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Is this product the next coconut water?

Nicole Goodkind
Nicole Goodkind

Coconut Water has jumped from relative obscurity to a health-drink powerhouse in the last seven years, going from close to $0 in sales in 2004 to over $400 million in 2013.

While soda and non-fresh juice sales are slipping, sales of all waters (including fitness and plant-based waters) have grown 7% since 2013 and produce section beverages have jumped 13% since 2013, according to Nielsen.

Now, other plant-based drinks, like maple water, want a piece of the pie. Made from the sap of maple trees (which is often then boiled down to become maple syrup), maple water has long been known as a health-concoction in South Korea. Companies like Vertical (in partnership with Cornell University), DRINKmaple, Oviva and HappyTree are all available nationally and are fighting to establish themselves as THE maple water company.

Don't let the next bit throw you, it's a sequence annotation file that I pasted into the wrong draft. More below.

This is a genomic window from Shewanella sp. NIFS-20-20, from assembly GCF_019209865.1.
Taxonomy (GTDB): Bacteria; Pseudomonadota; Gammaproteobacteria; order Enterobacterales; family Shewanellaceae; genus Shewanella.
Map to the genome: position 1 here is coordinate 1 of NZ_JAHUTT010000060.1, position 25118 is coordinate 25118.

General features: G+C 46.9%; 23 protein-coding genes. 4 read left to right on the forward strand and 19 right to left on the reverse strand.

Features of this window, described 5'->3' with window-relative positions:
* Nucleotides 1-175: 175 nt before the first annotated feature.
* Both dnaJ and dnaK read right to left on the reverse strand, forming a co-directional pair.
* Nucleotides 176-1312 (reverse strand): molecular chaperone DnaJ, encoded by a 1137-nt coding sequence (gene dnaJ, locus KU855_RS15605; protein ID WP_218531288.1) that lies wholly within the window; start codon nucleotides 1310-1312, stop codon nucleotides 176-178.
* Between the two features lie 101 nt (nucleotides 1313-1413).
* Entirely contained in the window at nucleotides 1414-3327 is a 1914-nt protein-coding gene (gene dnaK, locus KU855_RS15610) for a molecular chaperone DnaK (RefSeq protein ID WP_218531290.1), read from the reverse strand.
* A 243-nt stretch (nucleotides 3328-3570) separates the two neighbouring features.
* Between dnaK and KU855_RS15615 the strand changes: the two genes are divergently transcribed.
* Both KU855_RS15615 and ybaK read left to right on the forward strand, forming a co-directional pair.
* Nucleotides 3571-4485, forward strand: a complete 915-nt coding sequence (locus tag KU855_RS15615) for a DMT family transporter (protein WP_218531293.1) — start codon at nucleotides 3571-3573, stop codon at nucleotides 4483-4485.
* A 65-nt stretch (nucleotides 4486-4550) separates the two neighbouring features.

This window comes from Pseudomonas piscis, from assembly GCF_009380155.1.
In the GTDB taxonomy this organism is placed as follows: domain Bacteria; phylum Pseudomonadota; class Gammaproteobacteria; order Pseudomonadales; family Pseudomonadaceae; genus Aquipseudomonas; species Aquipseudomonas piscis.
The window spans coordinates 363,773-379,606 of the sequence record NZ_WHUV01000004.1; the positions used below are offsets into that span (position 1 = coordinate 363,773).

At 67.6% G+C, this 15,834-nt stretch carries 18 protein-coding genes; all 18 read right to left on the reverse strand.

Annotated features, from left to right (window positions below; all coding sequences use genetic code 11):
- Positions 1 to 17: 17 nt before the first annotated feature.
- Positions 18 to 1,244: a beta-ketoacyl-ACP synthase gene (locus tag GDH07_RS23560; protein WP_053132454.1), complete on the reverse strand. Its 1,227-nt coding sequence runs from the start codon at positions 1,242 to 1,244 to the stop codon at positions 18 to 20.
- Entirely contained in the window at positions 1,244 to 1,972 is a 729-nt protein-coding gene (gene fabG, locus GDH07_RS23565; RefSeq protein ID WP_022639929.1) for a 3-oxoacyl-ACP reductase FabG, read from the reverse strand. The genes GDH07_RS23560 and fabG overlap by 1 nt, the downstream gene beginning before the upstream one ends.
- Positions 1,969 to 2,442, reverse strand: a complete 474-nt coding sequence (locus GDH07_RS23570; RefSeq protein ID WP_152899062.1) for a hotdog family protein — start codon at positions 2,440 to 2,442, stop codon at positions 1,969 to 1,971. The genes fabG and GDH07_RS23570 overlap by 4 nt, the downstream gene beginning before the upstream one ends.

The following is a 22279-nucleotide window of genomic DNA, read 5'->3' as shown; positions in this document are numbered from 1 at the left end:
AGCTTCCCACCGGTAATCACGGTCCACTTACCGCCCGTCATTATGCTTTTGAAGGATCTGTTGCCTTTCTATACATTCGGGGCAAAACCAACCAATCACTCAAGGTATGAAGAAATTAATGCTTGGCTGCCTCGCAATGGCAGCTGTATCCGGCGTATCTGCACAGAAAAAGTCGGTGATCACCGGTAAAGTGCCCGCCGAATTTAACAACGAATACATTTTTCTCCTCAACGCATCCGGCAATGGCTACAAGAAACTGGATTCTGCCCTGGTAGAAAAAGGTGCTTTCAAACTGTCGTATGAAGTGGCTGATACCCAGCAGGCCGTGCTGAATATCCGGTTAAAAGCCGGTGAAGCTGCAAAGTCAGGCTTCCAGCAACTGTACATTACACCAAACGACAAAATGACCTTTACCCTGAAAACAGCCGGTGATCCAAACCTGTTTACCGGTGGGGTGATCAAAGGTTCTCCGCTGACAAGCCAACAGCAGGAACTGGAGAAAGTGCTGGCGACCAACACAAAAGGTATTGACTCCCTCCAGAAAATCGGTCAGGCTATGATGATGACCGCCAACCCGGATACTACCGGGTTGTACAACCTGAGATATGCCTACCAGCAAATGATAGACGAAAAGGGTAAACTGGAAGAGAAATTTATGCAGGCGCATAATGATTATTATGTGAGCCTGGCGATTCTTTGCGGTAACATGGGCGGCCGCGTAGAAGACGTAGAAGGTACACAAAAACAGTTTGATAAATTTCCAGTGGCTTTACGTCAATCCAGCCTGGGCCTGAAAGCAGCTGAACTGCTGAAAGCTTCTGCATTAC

Ari Tolwin, the co-founder of HappyTree and a former McKinsey consultant, was visiting his brother, a farmer in upstate New York, when he first tried maple water straight from the tree. After searching online and finding that there wasn’t much about the product he quit his job to start selling the stuff.

Tolwin claims maple water boosts the metabolism, provides a natural alternative to caffeine, promotes healthy bones and more.

Tolwin is marketing his maple water to consumers who are shelling out big bucks for juice cleanses. The master cleanse, he points out, calls for water, maple syrup, cayenne and lemon.

The best part of maple water is that the infrastructure already exists, says Tolwin.

“It takes 40 or 50 parts of the water to make one part of syrup,” he says, “so farmers that are making maple syrup are already collecting tons of the product."

HappyTree launched in March 2014 and is already in Whole Foods stores nationwide and Tolwin expects more. “I imagine that Coke and Pepsi are already beginning to look at this market and are starting to follow some of the players that are in there,” he says.